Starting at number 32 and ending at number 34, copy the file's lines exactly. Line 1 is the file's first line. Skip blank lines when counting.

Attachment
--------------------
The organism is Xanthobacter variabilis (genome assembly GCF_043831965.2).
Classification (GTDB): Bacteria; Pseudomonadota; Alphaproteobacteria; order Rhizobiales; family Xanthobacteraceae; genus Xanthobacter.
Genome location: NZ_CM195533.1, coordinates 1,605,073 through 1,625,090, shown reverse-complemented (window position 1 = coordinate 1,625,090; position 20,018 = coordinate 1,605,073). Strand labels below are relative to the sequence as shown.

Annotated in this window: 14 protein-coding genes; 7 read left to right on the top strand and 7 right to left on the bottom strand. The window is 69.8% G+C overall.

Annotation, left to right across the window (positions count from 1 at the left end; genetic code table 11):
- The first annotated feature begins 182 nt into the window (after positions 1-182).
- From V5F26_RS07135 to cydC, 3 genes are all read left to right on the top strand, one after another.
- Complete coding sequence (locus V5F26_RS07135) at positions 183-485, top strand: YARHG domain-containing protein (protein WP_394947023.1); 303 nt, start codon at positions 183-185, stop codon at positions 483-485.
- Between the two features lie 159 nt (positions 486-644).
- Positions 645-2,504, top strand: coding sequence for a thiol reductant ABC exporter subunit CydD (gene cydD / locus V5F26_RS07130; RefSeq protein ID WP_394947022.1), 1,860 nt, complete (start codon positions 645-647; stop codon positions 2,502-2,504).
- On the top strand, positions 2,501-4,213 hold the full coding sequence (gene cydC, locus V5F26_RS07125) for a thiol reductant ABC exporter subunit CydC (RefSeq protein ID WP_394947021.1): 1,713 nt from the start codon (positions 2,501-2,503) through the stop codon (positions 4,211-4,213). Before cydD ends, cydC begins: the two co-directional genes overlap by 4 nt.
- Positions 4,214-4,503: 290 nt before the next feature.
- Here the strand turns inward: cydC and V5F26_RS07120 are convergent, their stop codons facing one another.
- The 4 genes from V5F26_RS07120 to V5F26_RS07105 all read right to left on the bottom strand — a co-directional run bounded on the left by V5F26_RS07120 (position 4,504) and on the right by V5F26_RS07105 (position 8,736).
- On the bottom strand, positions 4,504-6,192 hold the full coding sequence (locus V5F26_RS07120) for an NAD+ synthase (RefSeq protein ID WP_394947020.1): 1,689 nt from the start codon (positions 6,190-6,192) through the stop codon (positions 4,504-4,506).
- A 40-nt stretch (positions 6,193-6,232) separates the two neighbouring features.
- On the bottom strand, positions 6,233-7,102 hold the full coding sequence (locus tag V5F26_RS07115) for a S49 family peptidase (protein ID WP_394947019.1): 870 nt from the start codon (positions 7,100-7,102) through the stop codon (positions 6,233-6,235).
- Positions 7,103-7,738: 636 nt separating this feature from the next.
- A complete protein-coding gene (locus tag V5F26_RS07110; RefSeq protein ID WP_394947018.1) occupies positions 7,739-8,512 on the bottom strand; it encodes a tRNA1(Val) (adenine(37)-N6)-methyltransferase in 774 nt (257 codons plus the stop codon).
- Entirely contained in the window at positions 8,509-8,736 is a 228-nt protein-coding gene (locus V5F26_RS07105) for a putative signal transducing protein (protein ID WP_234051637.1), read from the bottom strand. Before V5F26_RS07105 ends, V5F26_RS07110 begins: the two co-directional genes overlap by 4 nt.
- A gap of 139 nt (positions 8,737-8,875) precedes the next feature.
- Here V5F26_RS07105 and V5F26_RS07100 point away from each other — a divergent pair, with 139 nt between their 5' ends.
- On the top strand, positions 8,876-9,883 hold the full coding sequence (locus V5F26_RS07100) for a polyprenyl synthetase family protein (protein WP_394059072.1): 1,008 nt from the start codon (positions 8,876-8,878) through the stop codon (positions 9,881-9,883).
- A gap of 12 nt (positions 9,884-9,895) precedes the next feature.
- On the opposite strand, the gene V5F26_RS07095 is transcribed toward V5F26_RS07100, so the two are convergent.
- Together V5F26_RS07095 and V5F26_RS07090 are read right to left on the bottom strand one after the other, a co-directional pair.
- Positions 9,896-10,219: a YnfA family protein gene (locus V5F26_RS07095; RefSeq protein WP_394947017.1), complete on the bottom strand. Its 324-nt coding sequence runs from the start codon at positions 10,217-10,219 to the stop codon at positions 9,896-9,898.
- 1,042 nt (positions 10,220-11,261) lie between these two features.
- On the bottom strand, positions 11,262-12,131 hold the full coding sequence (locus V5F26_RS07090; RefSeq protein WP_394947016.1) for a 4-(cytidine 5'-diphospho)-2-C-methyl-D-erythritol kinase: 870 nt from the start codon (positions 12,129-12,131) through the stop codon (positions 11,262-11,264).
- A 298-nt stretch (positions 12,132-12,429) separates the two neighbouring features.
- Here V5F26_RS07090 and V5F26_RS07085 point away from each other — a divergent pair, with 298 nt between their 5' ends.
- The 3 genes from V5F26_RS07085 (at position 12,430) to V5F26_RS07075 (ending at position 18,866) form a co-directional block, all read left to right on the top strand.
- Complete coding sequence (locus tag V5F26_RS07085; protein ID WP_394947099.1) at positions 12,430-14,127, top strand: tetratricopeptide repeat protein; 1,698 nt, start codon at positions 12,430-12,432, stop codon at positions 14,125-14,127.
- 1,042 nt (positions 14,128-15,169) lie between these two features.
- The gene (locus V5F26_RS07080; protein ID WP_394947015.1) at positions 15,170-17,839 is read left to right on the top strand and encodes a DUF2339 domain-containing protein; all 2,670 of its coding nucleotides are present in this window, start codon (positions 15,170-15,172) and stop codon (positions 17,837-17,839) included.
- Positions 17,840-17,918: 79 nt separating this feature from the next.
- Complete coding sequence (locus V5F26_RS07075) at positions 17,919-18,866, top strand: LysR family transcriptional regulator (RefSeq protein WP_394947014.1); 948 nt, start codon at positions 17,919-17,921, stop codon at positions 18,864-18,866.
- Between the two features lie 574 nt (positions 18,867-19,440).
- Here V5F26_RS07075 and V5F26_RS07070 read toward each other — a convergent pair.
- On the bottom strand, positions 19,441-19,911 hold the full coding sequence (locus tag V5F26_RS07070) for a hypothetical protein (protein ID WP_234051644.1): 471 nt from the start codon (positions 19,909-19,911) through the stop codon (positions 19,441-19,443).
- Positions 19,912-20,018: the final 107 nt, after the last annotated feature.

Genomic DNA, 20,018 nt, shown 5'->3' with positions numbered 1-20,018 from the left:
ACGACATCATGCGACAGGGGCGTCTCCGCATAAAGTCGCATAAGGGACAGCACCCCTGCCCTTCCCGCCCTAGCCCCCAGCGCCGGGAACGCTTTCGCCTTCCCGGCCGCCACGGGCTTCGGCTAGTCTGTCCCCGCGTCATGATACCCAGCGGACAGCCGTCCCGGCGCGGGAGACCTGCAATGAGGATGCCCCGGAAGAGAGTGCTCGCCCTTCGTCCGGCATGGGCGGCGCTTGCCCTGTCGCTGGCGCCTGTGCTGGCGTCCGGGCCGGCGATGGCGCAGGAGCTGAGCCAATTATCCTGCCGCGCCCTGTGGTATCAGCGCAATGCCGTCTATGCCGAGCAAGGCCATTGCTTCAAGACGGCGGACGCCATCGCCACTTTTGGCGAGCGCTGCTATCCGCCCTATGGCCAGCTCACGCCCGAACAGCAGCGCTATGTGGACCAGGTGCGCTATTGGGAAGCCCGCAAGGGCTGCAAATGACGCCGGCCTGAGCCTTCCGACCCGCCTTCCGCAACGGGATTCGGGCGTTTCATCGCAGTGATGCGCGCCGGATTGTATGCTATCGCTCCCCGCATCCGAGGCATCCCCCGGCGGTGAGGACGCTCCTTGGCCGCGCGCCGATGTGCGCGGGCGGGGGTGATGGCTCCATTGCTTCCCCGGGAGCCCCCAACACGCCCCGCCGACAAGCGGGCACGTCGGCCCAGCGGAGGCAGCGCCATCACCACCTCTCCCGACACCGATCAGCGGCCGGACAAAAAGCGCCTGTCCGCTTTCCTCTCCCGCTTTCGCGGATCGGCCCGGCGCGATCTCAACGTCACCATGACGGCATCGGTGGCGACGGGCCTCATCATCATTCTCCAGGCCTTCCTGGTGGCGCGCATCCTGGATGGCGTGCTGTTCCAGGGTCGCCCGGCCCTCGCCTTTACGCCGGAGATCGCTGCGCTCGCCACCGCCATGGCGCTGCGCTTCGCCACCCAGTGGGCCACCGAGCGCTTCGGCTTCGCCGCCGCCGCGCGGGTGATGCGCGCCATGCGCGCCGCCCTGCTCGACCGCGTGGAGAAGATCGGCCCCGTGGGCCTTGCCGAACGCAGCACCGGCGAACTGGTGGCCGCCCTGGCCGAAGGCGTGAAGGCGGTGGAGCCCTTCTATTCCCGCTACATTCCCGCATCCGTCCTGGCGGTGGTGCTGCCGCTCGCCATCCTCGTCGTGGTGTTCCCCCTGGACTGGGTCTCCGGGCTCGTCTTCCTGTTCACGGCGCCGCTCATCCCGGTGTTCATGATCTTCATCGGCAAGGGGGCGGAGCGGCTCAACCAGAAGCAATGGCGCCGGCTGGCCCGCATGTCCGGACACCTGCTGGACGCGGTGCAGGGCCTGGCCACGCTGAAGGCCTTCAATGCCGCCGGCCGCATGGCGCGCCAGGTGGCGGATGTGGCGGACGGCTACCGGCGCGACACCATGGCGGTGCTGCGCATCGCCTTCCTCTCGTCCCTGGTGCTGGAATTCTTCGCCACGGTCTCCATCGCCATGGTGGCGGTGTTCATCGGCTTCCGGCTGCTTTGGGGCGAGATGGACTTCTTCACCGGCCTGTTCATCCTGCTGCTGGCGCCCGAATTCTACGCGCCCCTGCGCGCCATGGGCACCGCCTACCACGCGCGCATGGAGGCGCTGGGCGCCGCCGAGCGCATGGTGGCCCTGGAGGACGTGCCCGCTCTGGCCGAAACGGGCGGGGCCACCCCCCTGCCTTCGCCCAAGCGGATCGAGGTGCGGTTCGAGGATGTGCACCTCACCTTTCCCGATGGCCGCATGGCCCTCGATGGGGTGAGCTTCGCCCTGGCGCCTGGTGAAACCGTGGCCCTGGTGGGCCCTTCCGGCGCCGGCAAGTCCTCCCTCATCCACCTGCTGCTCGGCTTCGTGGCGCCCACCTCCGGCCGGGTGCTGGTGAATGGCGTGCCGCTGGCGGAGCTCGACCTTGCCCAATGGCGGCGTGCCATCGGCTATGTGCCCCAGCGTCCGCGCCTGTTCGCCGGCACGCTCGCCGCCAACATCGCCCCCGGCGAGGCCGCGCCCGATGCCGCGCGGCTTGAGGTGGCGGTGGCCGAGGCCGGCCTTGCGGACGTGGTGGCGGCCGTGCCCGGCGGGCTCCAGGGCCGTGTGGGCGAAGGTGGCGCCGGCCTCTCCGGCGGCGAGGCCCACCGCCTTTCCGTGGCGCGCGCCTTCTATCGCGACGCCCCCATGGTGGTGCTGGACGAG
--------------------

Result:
- The 3 genes from V5F26_RS07085 (at position 12,430) to V5F26_RS07075 (ending at position 18,866) form a co-directional block, all read left to right on the top strand.
- Complete coding sequence (locus tag V5F26_RS07085; protein ID WP_394947099.1) at positions 12,430-14,127, top strand: tetratricopeptide repeat protein; 1,698 nt, start codon at positions 12,430-12,432, stop codon at positions 14,125-14,127.
- 1,042 nt (positions 14,128-15,169) lie between these two features.